The real cost of buying a house in New Zealand

These are the things that aspiring home buyers must consider

The real cost of buying a house in New Zealand

New Zealand’s housing market continues to boom, with house prices and home sales hitting record highs, despite newly imposed restraints aimed at slowing down the market and boosting supply.

Recent figures from the Real Estate Institute of New Zealand (REINZ) showed that 9,721 properties were sold in March 2021, a 31.2% rise from the 7,408 sold in the same period the prior year. The number was also the highest recorded sales in a March month in 14 years.

Twelve of 16 regions saw year-on-year growth in sales volumes, with the West Coast posting the largest increase at an outstanding 120%. Several regions also registered double-digit annual gains, including Auckland at 49.9% and Waikato at 42.4%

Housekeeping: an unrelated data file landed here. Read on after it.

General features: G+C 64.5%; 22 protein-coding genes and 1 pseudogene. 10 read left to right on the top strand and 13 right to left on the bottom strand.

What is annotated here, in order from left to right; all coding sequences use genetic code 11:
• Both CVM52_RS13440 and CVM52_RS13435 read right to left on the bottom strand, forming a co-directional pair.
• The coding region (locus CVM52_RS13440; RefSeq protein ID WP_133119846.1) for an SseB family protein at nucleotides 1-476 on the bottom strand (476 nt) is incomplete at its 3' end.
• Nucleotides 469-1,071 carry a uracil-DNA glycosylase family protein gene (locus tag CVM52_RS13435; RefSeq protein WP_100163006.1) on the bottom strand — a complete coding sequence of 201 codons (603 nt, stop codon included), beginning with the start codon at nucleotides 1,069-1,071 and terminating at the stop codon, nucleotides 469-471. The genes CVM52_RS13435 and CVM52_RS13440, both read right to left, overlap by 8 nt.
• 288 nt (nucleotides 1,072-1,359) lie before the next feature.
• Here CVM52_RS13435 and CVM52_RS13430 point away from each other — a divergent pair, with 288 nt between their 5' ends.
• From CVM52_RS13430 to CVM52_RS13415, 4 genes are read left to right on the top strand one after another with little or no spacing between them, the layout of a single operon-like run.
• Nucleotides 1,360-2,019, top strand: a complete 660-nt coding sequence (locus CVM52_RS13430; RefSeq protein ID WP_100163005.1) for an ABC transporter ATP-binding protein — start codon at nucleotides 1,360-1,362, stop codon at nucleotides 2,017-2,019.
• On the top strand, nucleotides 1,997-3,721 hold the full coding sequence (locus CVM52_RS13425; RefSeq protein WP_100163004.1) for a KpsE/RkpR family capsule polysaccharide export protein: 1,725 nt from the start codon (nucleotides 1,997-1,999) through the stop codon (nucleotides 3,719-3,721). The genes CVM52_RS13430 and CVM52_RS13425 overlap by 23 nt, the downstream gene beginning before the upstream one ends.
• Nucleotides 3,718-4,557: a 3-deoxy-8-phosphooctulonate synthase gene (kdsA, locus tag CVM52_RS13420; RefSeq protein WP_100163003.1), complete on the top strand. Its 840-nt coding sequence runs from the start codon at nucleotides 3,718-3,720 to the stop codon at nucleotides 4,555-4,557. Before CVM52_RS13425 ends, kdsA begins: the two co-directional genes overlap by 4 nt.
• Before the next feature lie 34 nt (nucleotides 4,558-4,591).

At the same time, median house prices hit a new record of $826,300, rising from $665,000 a year ago. Twelve regions also reached record median prices, with Gisborne leading the pack at $630,000 – a 56.9% year-on-year rise.

The West Coast, Hawkes Bay, Manawatu/Wanganui, and Otago also posted annual increases of more than 30%. The median house price in Auckland, meanwhile, rose 18.5% to $1.12 million – a new city record.

These record numbers follow the first tranche of loan-to-value ratio (LVR) restrictions, which was reinstated on March 01, requiring a 30% deposit for investors and 20% for owner-occupiers.